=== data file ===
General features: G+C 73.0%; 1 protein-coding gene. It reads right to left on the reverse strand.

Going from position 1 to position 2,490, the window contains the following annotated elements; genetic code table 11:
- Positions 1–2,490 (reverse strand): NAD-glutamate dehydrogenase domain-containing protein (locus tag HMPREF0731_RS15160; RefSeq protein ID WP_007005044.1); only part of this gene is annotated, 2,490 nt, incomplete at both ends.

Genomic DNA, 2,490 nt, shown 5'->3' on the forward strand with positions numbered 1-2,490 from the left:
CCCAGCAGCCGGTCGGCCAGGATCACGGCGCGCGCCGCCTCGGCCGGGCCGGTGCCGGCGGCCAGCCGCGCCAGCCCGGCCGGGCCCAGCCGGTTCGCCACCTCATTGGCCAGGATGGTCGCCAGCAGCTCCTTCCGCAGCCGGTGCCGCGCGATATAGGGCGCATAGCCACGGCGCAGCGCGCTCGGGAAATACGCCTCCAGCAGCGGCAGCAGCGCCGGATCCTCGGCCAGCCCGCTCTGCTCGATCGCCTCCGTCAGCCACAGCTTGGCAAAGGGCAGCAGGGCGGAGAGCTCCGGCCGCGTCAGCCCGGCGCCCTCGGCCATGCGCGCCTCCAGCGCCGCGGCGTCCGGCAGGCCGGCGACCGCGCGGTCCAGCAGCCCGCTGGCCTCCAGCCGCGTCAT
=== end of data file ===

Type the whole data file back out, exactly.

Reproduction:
General features: G+C 73.0%; 1 protein-coding gene. It reads right to left on the reverse strand.

Going from position 1 to position 2,490, the window contains the following annotated elements; genetic code table 11:
- Positions 1–2,490 (reverse strand): NAD-glutamate dehydrogenase domain-containing protein (locus tag HMPREF0731_RS15160; RefSeq protein ID WP_007005044.1); only part of this gene is annotated, 2,490 nt, incomplete at both ends.

Genomic DNA, 2,490 nt, shown 5'->3' on the forward strand with positions numbered 1-2,490 from the left:
CCCAGCAGCCGGTCGGCCAGGATCACGGCGCGCGCCGCCTCGGCCGGGCCGGTGCCGGCGGCCAGCCGCGCCAGCCCGGCCGGGCCCAGCCGGTTCGCCACCTCATTGGCCAGGATGGTCGCCAGCAGCTCCTTCCGCAGCCGGTGCCGCGCGATATAGGGCGCATAGCCACGGCGCAGCGCGCTCGGGAAATACGCCTCCAGCAGCGGCAGCAGCGCCGGATCCTCGGCCAGCCCGCTCTGCTCGATCGCCTCCGTCAGCCACAGCTTGGCAAAGGGCAGCAGGGCGGAGAGCTCCGGCCGCGTCAGCCCGGCGCCCTCGGCCATGCGCGCCTCCAGCGCCGCGGCGTCCGGCAGGCCGGCGACCGCGCGGTCCAGCAGCCCGCTGGCCTCCAGCCGCGTCAT